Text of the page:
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Korean J Med Hist > Volume 1(1); 1992 > Article
Korean Journal of Medical History 1992;1(1): 64-82.
경성제국대학 의학부
Kyongsong Imperial University Medical College
Chang Duk Kee
Kee's Dental Clinic, Korea.
Japan annexed Korea in 1910 and with the promulgation of the Chosen Kyoyuk Ryong(the Korea Education Decree) in 1911, it began to conduct education for the Korean people. However, this was only a matter of formality and a policy for liquidating the spirit of the Korean people. It finally resulted in the uprising of March 1, 1919 of the Korean people that has a cultural tradition of a high level. This event served as a cause of widely spread censure among the Korean people as well as the people of the whole world. Even in Japan voice of criticism rose high. Such being the situation Japan amended the Korean educational law under the pretext of shifting to a so-called civil-rule policy. The Japanese authorities adopted the same educational system as was practiced in Japan proper, for primary and middle school education. As for higher education, they placed under a strict control the educational facilities already established by Korean people and foreign missionaries, suppressing even minor expansions of existing facilities. However, the movement by some Korean educators to establish a private university and efforts by some missionaries to integrate the existing educational organizations into a university made it inevitable for the Japanese authorities to set up a university of their own in Korea. Thus, they hurriedly established the Kyongsong Imperial University in which was included a medical college that was an indispensable organization for colonial education. They professed that the medical college was established for the purpose of providing equal opportunities and privileges to Korean and Japanese students, but, on the contrary, the operation of the college was done strictly under their colonial policy. The system of the Kyongsong Imperial University was enforced according to the Japanese Imperial University Law, and all the faculty members and the administratial officials were Japanese. As for Koreans, a few graduates of the university was named nonpaid deputy assistants, and graduates of other colleges were employed as nonpaid subdeputy assistants. In most cases, Koreans, finally handicapped compared with Japanese, could not continue their study and research. A few of them who could conduct continued study and research were placed under strict restraints ant accordingly, their opportunities to achieve academic and social promotion were quite limited. During the history of 20 years of the Kyongsong Imperial University Medical College Yun Il Son and Ko Yong Sun served as assistant professors for 13 months and three days respectively. In addition, there were 12 Koreans who worked as temporary assistants, the periods of their service varying from two days to 10 years. The rate of graduates for Koreans was less than 30% and the rate for Koreans who received a degree of doctor of medical science was only 25%. From 1940, the course of the medical college was shortened to three years and same months under the war-time system and with Japan's unconditional surrender to the Allied Forces on August 15, 1945, the entire faculty of the medical college was discharged by the U.S. Military Government on November 5, 1945.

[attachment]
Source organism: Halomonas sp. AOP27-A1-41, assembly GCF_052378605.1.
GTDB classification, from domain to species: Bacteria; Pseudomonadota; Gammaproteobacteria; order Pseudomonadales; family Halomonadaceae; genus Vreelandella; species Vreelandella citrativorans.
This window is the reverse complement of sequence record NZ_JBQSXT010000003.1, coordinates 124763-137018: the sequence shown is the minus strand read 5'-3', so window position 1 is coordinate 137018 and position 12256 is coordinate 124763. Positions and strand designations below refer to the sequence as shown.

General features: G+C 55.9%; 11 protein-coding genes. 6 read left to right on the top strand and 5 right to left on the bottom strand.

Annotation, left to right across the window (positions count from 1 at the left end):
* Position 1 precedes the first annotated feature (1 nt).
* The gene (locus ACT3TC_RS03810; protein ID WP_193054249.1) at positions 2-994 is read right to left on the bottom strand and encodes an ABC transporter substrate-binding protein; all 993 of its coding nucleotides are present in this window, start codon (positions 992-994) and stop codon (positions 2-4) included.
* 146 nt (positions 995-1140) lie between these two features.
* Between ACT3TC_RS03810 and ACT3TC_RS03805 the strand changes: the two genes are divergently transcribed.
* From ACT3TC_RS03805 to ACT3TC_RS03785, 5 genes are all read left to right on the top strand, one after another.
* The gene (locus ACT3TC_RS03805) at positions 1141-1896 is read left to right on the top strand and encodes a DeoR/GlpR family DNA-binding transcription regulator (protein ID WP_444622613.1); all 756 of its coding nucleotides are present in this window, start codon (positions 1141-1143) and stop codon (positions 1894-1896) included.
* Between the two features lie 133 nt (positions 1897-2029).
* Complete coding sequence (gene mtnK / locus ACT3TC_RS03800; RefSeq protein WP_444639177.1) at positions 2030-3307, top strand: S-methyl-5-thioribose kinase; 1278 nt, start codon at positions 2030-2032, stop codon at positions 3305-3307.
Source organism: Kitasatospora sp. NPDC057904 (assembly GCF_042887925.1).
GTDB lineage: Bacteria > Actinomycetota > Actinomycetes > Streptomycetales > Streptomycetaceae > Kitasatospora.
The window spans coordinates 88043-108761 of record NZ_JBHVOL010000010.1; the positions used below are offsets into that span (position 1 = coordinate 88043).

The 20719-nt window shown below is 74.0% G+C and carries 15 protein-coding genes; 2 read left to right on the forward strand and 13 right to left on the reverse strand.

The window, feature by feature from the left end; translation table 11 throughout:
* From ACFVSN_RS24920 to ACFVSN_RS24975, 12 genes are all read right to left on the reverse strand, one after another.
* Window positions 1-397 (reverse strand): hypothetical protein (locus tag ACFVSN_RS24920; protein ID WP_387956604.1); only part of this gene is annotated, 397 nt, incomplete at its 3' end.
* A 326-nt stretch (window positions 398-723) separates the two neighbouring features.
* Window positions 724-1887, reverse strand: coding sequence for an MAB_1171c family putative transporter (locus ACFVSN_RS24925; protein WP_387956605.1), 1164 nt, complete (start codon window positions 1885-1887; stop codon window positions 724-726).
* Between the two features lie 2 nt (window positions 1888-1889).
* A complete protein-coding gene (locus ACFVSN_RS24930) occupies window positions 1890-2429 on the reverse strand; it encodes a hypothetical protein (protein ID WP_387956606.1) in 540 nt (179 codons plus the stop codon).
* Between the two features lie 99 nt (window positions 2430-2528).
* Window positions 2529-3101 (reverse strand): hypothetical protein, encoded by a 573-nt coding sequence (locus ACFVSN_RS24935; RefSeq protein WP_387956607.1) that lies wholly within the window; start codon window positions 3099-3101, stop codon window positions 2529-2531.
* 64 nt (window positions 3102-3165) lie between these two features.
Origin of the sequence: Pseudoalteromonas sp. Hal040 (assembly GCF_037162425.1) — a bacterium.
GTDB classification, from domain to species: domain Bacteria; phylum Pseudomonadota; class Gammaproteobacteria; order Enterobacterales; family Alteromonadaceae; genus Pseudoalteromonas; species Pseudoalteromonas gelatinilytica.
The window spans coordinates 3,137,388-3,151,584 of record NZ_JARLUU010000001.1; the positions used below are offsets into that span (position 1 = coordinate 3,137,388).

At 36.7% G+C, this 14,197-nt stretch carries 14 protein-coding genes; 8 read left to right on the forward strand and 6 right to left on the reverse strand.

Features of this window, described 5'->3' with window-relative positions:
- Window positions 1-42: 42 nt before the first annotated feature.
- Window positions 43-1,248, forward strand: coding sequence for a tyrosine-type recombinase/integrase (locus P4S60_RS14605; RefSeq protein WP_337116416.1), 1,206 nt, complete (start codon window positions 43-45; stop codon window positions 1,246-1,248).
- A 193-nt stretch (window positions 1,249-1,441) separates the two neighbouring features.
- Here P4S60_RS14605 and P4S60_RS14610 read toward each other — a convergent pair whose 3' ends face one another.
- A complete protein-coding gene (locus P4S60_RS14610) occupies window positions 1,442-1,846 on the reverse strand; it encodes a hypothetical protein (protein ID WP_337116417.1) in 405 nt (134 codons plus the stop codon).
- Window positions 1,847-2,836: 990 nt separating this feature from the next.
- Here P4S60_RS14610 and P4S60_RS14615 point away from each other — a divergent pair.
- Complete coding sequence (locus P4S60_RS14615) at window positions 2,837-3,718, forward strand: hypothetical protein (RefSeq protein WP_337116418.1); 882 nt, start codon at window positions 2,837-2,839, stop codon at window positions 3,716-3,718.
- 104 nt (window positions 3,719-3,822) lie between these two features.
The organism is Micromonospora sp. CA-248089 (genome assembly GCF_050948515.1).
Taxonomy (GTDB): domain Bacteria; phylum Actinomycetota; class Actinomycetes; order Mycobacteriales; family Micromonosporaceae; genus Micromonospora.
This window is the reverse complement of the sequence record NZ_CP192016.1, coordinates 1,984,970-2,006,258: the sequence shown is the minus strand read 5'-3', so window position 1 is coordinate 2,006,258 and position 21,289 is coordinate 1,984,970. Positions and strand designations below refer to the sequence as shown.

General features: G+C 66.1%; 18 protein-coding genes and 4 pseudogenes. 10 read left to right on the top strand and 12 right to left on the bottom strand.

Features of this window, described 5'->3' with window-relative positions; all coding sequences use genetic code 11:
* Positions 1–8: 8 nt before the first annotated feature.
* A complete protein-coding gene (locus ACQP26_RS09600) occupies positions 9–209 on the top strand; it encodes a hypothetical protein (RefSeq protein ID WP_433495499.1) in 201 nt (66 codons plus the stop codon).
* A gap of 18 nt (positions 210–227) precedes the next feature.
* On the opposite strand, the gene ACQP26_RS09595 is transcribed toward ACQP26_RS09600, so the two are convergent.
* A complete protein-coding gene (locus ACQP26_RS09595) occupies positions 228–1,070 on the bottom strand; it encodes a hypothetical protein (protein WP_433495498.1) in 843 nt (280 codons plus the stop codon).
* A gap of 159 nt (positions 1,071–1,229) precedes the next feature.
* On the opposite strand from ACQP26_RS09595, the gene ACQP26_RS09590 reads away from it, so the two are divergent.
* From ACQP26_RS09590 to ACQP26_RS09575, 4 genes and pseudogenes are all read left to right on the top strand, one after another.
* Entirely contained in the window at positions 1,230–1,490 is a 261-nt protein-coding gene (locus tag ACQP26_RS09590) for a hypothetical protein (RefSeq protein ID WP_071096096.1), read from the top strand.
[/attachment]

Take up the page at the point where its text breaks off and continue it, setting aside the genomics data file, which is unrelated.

Key Words: History, Kyongsong Imperial University Medical College
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